Evan Jenkins
Evan Jenkins

W.Va. Supreme Court chief justice reflects on 2021

Guest editorial by W.Va. Supreme Court Chief Justice Evan Jenkins

As my year as Chief Justice of the Supreme Court of Appeals of West Virginia ends, I thank those who contributed to the state court system’s progress in 2021. I would also like to highlight the ways in which access and service were improved for all who are served by the courts and the judicial system.

The West Virginia Constitution mandates that “the courts of this State shall be open” and that “justice shall be administered without . . . delay.” When COVID-19 became a pandemic in 2020, simply shutting our doors was not an option. In 2021, we continued to operate courts virtually but increasingly moved to in-person hearings as the year progressed. Our employees worked tirelessly to keep courts open. During the summer of 2021, I personally visited every county courthouse on behalf of the Supreme Court to thank our 1,500 employees and to let them know how much their work is appreciated.

As promised, we ensured this work was accomplished in a fiscally responsible manner. Our judicial branch budget request for the 2021-22 fiscal year was $139,400,000. That was more than $2 million less than the budget for fiscal year 2017 and less than 3 percent of total state general revenue. Spending remains on track with our estimate for the first six months of the fiscal year.

In 2021, the Legislature enacted a law establishing an Intermediate Court of Appeals. The Justices and staff spent much of the year developing the new court’s procedures and rules, as well as determining its staffing, facility, and technology needs. That preparation will continue with the assistance of the three intermediate court judges that Governor Jim Justice appointed earlier this week: Thomas Scarr, Daniel Greear, and Donald Nickerson Jr.       

In May, the Supreme Court announced the addition of a civility pledge to the oath lawyers take when they are admitted to the practice of law. West Virginians are known for our friendliness, but the Court wanted to ensure that judges and attorneys remain civil even when divisive matters are decided in our courts. Legal professionals are leaders in our communities, and we should be models of appropriate behavior.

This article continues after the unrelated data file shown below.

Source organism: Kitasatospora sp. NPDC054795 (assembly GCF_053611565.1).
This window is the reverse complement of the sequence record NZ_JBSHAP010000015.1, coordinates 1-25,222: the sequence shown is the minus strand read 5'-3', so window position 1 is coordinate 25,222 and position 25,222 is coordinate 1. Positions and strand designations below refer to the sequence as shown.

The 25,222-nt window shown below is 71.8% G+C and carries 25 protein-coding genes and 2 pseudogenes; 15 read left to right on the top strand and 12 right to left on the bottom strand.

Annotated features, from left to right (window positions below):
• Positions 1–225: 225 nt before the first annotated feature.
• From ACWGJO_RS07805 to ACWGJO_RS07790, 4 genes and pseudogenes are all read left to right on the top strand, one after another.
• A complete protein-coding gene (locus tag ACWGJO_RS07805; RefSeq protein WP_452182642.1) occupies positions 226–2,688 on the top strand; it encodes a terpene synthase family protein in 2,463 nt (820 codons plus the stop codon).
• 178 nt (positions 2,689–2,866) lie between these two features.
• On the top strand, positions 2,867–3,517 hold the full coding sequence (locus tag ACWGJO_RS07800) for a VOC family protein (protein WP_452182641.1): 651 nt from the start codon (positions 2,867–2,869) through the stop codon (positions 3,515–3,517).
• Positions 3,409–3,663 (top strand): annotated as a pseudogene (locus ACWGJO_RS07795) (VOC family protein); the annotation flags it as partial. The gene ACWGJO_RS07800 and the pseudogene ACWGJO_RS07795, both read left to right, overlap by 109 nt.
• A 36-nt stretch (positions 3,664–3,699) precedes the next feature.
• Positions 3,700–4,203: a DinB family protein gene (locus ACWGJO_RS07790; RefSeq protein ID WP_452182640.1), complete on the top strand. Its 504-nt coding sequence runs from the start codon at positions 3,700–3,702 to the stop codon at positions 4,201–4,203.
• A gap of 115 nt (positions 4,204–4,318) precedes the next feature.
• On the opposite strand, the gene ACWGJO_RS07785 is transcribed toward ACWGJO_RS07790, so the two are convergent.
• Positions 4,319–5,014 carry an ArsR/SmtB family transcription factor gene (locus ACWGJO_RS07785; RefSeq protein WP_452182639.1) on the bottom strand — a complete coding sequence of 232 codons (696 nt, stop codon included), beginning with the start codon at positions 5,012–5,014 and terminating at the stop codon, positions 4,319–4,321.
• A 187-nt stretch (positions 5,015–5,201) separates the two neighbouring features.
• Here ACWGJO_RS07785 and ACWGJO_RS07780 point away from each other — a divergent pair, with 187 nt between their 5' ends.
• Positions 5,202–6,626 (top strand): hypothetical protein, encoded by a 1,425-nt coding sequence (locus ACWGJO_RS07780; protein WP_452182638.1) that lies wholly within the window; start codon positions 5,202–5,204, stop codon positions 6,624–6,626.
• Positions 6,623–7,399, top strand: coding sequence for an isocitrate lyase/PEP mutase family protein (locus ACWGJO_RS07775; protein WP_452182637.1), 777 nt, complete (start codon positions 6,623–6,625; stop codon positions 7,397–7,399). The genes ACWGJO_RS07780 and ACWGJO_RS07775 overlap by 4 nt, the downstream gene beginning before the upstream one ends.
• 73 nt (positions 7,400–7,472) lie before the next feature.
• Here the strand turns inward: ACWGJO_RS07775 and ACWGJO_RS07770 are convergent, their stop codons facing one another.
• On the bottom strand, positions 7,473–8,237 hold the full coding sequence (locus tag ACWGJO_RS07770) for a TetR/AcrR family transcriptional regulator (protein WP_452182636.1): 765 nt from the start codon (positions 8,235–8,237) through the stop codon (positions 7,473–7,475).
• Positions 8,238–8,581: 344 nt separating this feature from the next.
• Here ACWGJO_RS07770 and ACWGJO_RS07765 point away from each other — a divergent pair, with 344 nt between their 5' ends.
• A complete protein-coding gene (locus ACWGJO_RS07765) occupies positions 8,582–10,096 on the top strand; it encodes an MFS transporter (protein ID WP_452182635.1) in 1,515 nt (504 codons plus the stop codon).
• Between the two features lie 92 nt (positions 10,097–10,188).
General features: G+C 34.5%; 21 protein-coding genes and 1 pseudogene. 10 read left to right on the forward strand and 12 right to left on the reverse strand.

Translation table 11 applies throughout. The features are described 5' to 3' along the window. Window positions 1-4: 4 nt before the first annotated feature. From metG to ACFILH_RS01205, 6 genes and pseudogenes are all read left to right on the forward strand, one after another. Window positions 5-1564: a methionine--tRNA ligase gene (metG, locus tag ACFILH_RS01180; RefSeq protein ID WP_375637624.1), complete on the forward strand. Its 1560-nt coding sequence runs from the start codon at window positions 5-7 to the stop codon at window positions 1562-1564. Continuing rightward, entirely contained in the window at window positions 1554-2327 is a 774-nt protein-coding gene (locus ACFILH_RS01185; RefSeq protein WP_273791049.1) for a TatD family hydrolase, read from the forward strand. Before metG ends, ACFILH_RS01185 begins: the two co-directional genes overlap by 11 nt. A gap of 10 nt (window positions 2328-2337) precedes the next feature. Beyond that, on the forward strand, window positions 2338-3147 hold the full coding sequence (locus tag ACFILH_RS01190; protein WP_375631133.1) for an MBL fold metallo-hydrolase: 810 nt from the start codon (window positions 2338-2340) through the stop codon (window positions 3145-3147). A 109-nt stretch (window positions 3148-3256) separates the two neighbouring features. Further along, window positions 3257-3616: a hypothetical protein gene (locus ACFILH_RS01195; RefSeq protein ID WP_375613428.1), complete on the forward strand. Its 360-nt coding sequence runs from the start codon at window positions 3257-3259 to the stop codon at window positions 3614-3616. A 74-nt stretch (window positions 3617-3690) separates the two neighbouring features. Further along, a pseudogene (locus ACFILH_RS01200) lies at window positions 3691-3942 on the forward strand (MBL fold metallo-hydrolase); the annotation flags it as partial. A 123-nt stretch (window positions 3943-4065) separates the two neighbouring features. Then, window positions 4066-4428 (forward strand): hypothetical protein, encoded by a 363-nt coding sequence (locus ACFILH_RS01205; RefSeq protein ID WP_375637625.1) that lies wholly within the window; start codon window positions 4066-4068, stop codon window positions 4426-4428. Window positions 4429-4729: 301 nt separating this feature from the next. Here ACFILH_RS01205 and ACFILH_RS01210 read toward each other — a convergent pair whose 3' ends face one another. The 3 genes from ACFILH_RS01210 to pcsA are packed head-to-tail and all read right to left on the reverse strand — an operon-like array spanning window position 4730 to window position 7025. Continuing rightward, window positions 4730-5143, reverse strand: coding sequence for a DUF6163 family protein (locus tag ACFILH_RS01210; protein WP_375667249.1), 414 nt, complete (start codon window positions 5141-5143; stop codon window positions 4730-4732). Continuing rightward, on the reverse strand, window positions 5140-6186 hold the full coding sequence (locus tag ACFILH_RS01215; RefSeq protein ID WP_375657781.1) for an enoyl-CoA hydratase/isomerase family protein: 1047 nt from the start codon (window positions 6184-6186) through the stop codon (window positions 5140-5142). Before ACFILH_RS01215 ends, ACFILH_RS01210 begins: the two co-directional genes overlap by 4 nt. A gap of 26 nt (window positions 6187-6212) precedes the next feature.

In November, the Justices and other court personnel gathered again to proclaim November Juror Appreciation Month in West Virginia and to announce the release of a new jury orientation video and updated juror handbook, both of which are available on the West Virginia Judiciary website: http://www.courtswv.gov/public-resources/jury-information.html. Citizens in a civil society have two duties: to vote and to serve on a jury when called. As a court system, it is important that we take time to thank those who serve.

Service is a theme of the judicial system’s work. The importance of providing access to victims seeking protection was magnified during the pandemic. In response to concerns, in August 2021, the Supreme Court launched a pilot project to allow victims to file petitions for domestic violence protective orders and personal safety orders without going to a courthouse. Victims can also attend follow-up hearings virtually from specific advocacy offices, so they do not have to be in the same room with their alleged assailants. The system is now operational in Cabell, Jefferson, Kanawha, and Ohio Counties, and it is expected to expand in 2022.

Family Treatment Courts marked their two-year anniversary in October 2021 and are serving participants in 11 counties. West Virginia also has 29 Adult Drug Courts covering 46 counties and 17 Juvenile Drug Courts covering 18 counties. Nine counties have Veterans Treatment Courts within their Adult Drug Courts.

Another notable anniversary is that the Juvenile Justice Commission celebrated its tenth year. The commission was created out of tragedy and its initial purpose was to examine the Division of Juvenile Services’ operations and programs. The commission now reviews facilities and programs operated or contracted by the Bureau of Juvenile Services and the Department of Health and Human Resources, looking for strengths, challenges, and gaps in West Virginia’s juvenile justice processes. As the commission enters its second decade, it will continue to help West Virginia’s children succeed.

It has been a unique honor and privilege to serve as Chief Justice in 2021. I know incoming Chief Justice John Hutchison shares that sentiment. We, along with Justices Beth Walker, Tim Armstead, and Bill Wooton will continue to work to move the state’s justice system forward.

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